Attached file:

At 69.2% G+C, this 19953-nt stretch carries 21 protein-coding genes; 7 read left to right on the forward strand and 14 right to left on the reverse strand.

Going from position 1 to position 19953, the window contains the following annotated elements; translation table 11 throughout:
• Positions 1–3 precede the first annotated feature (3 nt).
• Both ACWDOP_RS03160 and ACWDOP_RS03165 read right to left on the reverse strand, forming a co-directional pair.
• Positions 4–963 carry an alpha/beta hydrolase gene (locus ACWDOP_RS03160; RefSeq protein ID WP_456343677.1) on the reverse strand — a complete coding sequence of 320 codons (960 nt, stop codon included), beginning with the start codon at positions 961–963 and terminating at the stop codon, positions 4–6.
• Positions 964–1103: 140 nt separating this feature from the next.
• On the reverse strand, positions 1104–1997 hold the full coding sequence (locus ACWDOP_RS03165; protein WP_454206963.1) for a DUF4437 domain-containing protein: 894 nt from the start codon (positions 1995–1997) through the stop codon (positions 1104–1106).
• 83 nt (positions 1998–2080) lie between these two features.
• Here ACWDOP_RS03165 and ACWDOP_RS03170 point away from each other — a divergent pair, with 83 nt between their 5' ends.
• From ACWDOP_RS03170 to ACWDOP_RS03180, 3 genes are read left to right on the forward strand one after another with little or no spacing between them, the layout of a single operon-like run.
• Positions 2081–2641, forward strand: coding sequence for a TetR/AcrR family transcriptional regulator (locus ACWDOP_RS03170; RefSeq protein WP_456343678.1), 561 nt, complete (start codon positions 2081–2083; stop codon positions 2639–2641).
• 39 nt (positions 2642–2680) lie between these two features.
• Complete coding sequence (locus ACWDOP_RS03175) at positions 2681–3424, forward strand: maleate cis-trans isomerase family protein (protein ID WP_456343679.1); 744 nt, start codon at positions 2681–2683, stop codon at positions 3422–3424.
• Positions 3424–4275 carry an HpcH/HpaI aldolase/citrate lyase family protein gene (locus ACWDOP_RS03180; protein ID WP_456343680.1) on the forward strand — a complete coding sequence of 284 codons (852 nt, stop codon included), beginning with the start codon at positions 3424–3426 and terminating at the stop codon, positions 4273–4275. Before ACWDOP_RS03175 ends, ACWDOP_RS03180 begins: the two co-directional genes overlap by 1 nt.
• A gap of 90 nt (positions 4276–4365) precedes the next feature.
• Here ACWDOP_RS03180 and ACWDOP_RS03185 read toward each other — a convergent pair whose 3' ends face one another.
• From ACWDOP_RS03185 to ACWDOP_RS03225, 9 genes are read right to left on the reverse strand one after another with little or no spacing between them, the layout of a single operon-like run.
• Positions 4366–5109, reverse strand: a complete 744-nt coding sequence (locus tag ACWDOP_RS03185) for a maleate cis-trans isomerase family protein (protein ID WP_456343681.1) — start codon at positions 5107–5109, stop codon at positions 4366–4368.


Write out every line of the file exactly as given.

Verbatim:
At 69.2% G+C, this 19953-nt stretch carries 21 protein-coding genes; 7 read left to right on the forward strand and 14 right to left on the reverse strand.

Going from position 1 to position 19953, the window contains the following annotated elements; translation table 11 throughout:
• Positions 1–3 precede the first annotated feature (3 nt).
• Both ACWDOP_RS03160 and ACWDOP_RS03165 read right to left on the reverse strand, forming a co-directional pair.
• Positions 4–963 carry an alpha/beta hydrolase gene (locus ACWDOP_RS03160; RefSeq protein ID WP_456343677.1) on the reverse strand — a complete coding sequence of 320 codons (960 nt, stop codon included), beginning with the start codon at positions 961–963 and terminating at the stop codon, positions 4–6.
• Positions 964–1103: 140 nt separating this feature from the next.
• On the reverse strand, positions 1104–1997 hold the full coding sequence (locus ACWDOP_RS03165; protein WP_454206963.1) for a DUF4437 domain-containing protein: 894 nt from the start codon (positions 1995–1997) through the stop codon (positions 1104–1106).
• 83 nt (positions 1998–2080) lie between these two features.
• Here ACWDOP_RS03165 and ACWDOP_RS03170 point away from each other — a divergent pair, with 83 nt between their 5' ends.
• From ACWDOP_RS03170 to ACWDOP_RS03180, 3 genes are read left to right on the forward strand one after another with little or no spacing between them, the layout of a single operon-like run.
• Positions 2081–2641, forward strand: coding sequence for a TetR/AcrR family transcriptional regulator (locus ACWDOP_RS03170; RefSeq protein WP_456343678.1), 561 nt, complete (start codon positions 2081–2083; stop codon positions 2639–2641).
• 39 nt (positions 2642–2680) lie between these two features.
• Complete coding sequence (locus ACWDOP_RS03175) at positions 2681–3424, forward strand: maleate cis-trans isomerase family protein (protein ID WP_456343679.1); 744 nt, start codon at positions 2681–2683, stop codon at positions 3422–3424.
• Positions 3424–4275 carry an HpcH/HpaI aldolase/citrate lyase family protein gene (locus ACWDOP_RS03180; protein ID WP_456343680.1) on the forward strand — a complete coding sequence of 284 codons (852 nt, stop codon included), beginning with the start codon at positions 3424–3426 and terminating at the stop codon, positions 4273–4275. Before ACWDOP_RS03175 ends, ACWDOP_RS03180 begins: the two co-directional genes overlap by 1 nt.
• A gap of 90 nt (positions 4276–4365) precedes the next feature.
• Here ACWDOP_RS03180 and ACWDOP_RS03185 read toward each other — a convergent pair whose 3' ends face one another.
• From ACWDOP_RS03185 to ACWDOP_RS03225, 9 genes are read right to left on the reverse strand one after another with little or no spacing between them, the layout of a single operon-like run.
• Positions 4366–5109, reverse strand: a complete 744-nt coding sequence (locus tag ACWDOP_RS03185) for a maleate cis-trans isomerase family protein (protein ID WP_456343681.1) — start codon at positions 5107–5109, stop codon at positions 4366–4368.